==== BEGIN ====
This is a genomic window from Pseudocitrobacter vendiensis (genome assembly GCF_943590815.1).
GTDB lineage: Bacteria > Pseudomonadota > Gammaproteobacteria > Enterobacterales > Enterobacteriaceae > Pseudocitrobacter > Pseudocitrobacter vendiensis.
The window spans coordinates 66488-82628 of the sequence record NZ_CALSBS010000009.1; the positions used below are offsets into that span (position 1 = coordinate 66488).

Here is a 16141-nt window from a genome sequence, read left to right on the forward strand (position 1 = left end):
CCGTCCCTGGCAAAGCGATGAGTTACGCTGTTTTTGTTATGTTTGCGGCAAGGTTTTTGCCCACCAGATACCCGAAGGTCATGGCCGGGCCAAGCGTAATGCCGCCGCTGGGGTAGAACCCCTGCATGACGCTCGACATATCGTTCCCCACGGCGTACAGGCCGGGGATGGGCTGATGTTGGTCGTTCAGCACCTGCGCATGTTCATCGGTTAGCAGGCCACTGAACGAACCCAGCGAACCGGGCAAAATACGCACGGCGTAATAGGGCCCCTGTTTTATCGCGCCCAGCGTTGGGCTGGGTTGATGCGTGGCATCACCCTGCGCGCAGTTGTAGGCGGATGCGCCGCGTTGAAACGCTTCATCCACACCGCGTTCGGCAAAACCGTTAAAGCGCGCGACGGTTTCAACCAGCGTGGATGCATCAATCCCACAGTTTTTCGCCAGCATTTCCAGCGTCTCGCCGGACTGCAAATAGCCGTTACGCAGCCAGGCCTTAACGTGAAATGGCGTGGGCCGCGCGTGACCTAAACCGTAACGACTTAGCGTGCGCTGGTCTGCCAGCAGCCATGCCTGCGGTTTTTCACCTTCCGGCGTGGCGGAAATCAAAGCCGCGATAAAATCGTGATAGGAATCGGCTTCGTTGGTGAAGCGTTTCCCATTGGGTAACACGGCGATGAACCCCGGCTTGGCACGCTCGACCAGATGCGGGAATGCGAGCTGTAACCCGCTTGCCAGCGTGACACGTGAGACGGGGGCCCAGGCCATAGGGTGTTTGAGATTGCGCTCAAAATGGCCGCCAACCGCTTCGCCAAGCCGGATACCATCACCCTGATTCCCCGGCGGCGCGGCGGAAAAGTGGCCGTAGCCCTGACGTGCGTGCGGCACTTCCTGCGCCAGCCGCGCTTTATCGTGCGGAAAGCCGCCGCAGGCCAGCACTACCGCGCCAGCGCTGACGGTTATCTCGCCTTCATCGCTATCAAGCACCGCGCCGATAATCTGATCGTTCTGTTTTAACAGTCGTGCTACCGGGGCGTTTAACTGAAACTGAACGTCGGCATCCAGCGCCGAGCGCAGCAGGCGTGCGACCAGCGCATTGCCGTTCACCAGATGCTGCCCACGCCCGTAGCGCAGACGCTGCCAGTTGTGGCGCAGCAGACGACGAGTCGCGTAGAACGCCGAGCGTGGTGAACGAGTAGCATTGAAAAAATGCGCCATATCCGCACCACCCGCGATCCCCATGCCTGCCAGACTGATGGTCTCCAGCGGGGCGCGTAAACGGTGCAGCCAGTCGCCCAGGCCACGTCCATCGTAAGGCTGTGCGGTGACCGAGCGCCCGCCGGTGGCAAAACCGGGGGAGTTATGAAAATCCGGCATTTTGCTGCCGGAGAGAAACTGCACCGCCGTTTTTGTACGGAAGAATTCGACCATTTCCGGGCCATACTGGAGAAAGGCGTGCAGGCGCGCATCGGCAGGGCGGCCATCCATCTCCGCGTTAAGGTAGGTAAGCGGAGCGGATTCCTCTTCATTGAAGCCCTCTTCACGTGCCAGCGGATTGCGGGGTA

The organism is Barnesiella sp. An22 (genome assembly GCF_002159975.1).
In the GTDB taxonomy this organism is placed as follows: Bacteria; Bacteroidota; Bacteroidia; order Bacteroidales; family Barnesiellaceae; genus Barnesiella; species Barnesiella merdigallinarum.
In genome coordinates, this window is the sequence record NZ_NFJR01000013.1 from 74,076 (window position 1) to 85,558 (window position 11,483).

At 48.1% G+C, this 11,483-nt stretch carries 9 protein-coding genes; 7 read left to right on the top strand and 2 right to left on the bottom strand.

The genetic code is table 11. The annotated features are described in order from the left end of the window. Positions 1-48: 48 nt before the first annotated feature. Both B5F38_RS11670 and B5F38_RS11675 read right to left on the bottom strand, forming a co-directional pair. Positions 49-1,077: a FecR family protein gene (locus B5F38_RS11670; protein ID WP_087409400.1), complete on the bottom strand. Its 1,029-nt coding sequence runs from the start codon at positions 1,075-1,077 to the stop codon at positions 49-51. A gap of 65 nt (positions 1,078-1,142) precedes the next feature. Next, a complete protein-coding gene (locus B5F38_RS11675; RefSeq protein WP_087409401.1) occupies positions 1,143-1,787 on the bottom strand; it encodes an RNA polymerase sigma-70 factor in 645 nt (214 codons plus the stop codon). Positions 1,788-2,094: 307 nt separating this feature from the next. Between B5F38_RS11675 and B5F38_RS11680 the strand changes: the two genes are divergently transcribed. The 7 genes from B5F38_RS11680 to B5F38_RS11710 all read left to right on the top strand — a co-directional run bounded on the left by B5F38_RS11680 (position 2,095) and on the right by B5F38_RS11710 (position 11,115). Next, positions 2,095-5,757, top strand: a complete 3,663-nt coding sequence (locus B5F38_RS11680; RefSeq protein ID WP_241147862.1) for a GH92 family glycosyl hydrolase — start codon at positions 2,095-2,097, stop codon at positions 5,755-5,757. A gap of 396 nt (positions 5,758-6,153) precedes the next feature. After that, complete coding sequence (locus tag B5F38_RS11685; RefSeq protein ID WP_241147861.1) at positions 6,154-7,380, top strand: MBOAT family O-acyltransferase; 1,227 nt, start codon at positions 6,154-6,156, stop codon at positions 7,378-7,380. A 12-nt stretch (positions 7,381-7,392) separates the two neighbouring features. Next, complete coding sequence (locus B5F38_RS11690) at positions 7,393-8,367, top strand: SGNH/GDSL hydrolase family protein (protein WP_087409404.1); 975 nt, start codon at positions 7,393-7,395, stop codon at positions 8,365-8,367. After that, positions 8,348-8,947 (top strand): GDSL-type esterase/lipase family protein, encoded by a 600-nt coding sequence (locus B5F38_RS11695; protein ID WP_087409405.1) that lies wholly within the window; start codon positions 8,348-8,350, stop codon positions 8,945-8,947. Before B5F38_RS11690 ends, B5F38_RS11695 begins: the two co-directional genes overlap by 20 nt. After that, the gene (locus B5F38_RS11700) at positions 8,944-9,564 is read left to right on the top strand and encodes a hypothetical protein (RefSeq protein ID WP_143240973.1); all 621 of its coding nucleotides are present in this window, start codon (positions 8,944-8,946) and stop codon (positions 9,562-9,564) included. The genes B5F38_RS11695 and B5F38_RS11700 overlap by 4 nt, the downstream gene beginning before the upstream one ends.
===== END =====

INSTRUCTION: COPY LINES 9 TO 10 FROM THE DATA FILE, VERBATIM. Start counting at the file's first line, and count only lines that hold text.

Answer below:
At 48.1% G+C, this 11,483-nt stretch carries 9 protein-coding genes; 7 read left to right on the top strand and 2 right to left on the bottom strand.

The genetic code is table 11. The annotated features are described in order from the left end of the window. Positions 1-48: 48 nt before the first annotated feature. Both B5F38_RS11670 and B5F38_RS11675 read right to left on the bottom strand, forming a co-directional pair. Positions 49-1,077: a FecR family protein gene (locus B5F38_RS11670; protein ID WP_087409400.1), complete on the bottom strand. Its 1,029-nt coding sequence runs from the start codon at positions 1,075-1,077 to the stop codon at positions 49-51. A gap of 65 nt (positions 1,078-1,142) precedes the next feature. Next, a complete protein-coding gene (locus B5F38_RS11675; RefSeq protein WP_087409401.1) occupies positions 1,143-1,787 on the bottom strand; it encodes an RNA polymerase sigma-70 factor in 645 nt (214 codons plus the stop codon). Positions 1,788-2,094: 307 nt separating this feature from the next. Between B5F38_RS11675 and B5F38_RS11680 the strand changes: the two genes are divergently transcribed. The 7 genes from B5F38_RS11680 to B5F38_RS11710 all read left to right on the top strand — a co-directional run bounded on the left by B5F38_RS11680 (position 2,095) and on the right by B5F38_RS11710 (position 11,115). Next, positions 2,095-5,757, top strand: a complete 3,663-nt coding sequence (locus B5F38_RS11680; RefSeq protein ID WP_241147862.1) for a GH92 family glycosyl hydrolase — start codon at positions 2,095-2,097, stop codon at positions 5,755-5,757. A gap of 396 nt (positions 5,758-6,153) precedes the next feature. After that, complete coding sequence (locus tag B5F38_RS11685; RefSeq protein ID WP_241147861.1) at positions 6,154-7,380, top strand: MBOAT family O-acyltransferase; 1,227 nt, start codon at positions 6,154-6,156, stop codon at positions 7,378-7,380. A 12-nt stretch (positions 7,381-7,392) separates the two neighbouring features. Next, complete coding sequence (locus B5F38_RS11690) at positions 7,393-8,367, top strand: SGNH/GDSL hydrolase family protein (protein WP_087409404.1); 975 nt, start codon at positions 7,393-7,395, stop codon at positions 8,365-8,367. After that, positions 8,348-8,947 (top strand): GDSL-type esterase/lipase family protein, encoded by a 600-nt coding sequence (locus B5F38_RS11695; protein ID WP_087409405.1) that lies wholly within the window; start codon positions 8,348-8,350, stop codon positions 8,945-8,947. Before B5F38_RS11690 ends, B5F38_RS11695 begins: the two co-directional genes overlap by 20 nt. After that, the gene (locus B5F38_RS11700) at positions 8,944-9,564 is read left to right on the top strand and encodes a hypothetical protein (RefSeq protein ID WP_143240973.1); all 621 of its coding nucleotides are present in this window, start codon (positions 8,944-8,946) and stop codon (positions 9,562-9,564) included. The genes B5F38_RS11695 and B5F38_RS11700 overlap by 4 nt, the downstream gene beginning before the upstream one ends.